Primary Contact: Julie Hadnot
The Alameda County Pre to 5 Collaborative serves as an overarching advisory body and think tank to influence and guide efforts across the County that assure the health and well-being of pregnant women, children under the age of five, and their families. This collaborative effort focuses on advocating for promising strategies and investments that improve outcomes, align and integrate work, and inform County leadership on the importance of improving outcomes for Pre to 5-year olds.
The Interagency Fatherhood Work Group helps to monitor, guide, and institutionalize the work outlined in the Alameda County Fathers Corps (ACFC) expansion plan. This cross-agency work group provides guidance and ensures that the ACFC is meeting the needs of member agencies. The work group strives to institutionalize father-friendly policies and practice throughout Alameda County Public systems and community-based organizations.
ALL IN convenes youth-serving organizations to engage in systems planning and coordination around youth homelessness. The group is focused on developing a county-wide plan to prevent and end youth homelessness, advocating for increased resources and infrastructure to serve youth in Alameda County at-risk of or experiencing homelessness, and ensuring youth have leadership opportunities and are seen as key experts and decision-makers about policies and programs that impact them.
Youth Action Board ALL IN is leading a collaborative effort to develop and sustain a Youth Action Board (YAB) with the goal of cultivating youth voice and infusing that voice into policy and program planning in Alameda County to prevent and end youth homelessness. Through participation on the YAB, youth will be empowered to take the lead in voicing their support, concerns, ideas, and more. YAB members are youth with lived experience of homelessness, with an emphasis on youth not currently connected to County systems.
Primary Contact: Jessica Blakemore
The San Antonio Family Resource Center (SAFRC) is a community-led multi-generational approach to increasing school readiness and empowering parents and is a key element of ALL IN’s work to support community-led neighborhood transformation in the San Antonio neighborhood. The project is a partnership between ALL IN Alameda County, Lotus Bloom, Trybe, and EBAYC and is supported through First 5 Alameda County’s Neighborhoods Ready for School grant initiative.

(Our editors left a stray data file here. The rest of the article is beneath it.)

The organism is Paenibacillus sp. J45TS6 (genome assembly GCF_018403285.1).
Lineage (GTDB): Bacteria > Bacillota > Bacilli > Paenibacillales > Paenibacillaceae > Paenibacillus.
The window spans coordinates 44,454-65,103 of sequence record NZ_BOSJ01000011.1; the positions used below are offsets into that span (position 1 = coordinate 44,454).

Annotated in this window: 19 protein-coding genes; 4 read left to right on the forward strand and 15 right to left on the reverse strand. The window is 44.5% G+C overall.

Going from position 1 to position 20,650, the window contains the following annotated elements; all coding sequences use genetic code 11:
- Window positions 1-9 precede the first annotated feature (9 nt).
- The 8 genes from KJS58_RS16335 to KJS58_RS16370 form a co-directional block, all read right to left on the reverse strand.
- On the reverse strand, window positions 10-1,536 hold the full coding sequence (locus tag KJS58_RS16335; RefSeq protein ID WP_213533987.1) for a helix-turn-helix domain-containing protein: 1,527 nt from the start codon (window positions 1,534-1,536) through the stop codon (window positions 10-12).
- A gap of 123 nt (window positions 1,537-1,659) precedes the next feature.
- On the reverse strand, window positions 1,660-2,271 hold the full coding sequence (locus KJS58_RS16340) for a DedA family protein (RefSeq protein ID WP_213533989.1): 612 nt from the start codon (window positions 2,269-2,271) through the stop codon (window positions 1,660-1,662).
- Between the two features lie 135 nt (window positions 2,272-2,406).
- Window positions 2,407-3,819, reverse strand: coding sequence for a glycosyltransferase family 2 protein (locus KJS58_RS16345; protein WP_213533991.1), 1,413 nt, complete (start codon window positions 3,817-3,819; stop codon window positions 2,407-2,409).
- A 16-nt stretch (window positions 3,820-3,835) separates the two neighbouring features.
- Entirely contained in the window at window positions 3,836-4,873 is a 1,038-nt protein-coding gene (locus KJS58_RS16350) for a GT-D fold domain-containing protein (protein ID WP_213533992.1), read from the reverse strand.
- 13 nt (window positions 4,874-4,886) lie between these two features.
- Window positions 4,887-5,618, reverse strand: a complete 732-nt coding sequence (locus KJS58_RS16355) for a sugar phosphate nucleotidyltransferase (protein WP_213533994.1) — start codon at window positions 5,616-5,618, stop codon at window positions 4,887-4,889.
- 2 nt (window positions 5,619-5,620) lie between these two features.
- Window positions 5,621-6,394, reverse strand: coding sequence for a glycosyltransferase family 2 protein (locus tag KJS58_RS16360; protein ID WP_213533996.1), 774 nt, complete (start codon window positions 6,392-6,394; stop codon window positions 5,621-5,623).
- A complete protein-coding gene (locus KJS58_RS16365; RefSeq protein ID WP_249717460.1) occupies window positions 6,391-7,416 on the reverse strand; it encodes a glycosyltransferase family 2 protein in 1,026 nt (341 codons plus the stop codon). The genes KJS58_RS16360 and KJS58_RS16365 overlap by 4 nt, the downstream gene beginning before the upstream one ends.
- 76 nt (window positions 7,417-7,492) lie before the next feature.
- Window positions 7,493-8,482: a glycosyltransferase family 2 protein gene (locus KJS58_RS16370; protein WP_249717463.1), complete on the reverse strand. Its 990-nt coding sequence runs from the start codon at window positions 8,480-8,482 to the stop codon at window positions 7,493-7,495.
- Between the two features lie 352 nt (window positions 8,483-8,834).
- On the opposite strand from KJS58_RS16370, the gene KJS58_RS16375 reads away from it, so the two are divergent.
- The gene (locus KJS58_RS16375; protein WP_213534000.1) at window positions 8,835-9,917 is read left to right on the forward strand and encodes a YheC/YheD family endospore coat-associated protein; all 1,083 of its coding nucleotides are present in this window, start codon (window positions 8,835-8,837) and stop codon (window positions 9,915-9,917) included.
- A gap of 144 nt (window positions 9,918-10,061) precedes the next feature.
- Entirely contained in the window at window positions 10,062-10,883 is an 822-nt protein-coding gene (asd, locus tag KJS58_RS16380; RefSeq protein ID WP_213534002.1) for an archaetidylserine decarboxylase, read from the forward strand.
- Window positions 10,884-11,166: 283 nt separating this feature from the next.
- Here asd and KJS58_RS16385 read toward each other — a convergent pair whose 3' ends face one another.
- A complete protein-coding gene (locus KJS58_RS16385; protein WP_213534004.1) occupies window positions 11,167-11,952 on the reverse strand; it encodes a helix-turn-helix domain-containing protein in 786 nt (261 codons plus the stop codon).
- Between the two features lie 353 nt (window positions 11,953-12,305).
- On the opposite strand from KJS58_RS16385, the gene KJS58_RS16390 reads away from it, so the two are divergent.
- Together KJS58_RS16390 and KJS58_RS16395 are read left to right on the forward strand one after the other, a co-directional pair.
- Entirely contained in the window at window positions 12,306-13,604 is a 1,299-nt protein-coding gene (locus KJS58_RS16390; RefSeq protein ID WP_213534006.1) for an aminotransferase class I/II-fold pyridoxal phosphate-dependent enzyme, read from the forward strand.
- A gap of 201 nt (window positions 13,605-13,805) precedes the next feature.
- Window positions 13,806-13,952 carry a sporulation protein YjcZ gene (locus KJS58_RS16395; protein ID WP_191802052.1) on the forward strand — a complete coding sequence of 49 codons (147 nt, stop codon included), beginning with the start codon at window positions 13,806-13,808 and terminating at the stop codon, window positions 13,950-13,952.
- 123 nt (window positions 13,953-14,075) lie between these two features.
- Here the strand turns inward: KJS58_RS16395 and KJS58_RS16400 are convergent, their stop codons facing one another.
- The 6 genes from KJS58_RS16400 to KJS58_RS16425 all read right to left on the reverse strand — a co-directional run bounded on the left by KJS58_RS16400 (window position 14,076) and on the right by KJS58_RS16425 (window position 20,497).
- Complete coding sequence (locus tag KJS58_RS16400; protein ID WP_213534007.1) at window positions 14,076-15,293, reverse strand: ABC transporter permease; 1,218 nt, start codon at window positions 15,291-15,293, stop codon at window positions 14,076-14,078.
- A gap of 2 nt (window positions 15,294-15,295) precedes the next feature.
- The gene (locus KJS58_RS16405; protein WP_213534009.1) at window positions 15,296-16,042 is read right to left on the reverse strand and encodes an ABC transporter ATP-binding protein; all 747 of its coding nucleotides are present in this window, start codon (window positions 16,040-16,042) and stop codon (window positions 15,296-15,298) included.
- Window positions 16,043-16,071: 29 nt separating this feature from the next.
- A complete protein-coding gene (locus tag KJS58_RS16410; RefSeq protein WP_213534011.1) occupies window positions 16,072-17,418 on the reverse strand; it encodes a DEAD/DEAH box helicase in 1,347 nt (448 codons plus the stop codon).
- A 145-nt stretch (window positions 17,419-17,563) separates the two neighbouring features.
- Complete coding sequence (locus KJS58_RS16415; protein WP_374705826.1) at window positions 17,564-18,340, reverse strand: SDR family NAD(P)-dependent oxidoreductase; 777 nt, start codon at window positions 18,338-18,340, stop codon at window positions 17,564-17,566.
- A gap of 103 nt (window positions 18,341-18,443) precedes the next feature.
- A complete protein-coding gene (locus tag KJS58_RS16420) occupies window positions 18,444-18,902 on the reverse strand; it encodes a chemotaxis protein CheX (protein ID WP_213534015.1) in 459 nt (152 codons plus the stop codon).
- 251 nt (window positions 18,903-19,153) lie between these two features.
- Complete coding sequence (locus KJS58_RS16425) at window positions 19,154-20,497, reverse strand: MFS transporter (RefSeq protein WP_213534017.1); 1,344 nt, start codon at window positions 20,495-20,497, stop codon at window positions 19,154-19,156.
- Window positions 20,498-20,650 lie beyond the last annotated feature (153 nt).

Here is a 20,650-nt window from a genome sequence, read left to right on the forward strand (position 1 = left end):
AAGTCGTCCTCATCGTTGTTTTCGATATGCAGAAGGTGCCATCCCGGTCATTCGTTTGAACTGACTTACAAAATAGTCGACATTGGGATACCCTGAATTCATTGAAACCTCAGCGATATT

The Neighborhoods Ready for School (NRFS) initiative aims to strengthen the coordination of existing services and programs, increase access to early childhood programs, opportunities for economic development and family strengthening, and support infrastructure investments to enhance and create community assets like Family Resource Centers. The SARFRC aims to ensure families 0-5 in the San Antonio community have access to these essential experiences and resources, and are key leaders in the development and implementation of the programs and services offered, and drivers of change in the community. To achieve this aim, we are designing and implementing a number of key strategies, including:
At the SAFRC, families have access to early childhood programs, parent education and training programming, case management and family navigation services, and related resources such as food distribution and cooking demonstrations. During the 2018-2019 School Year, the SAFRC served 88 families with children 0-5 through playgroups and provided case management to over 60 unique families. Now entering its second year of development and implementation, the SAFRC project team is looking to continue to develop partnerships to enhance our community connections, programming and service offerings for families 0-5 in the San Antonio neighborhood.
Primary Contact: Jessica Blackmore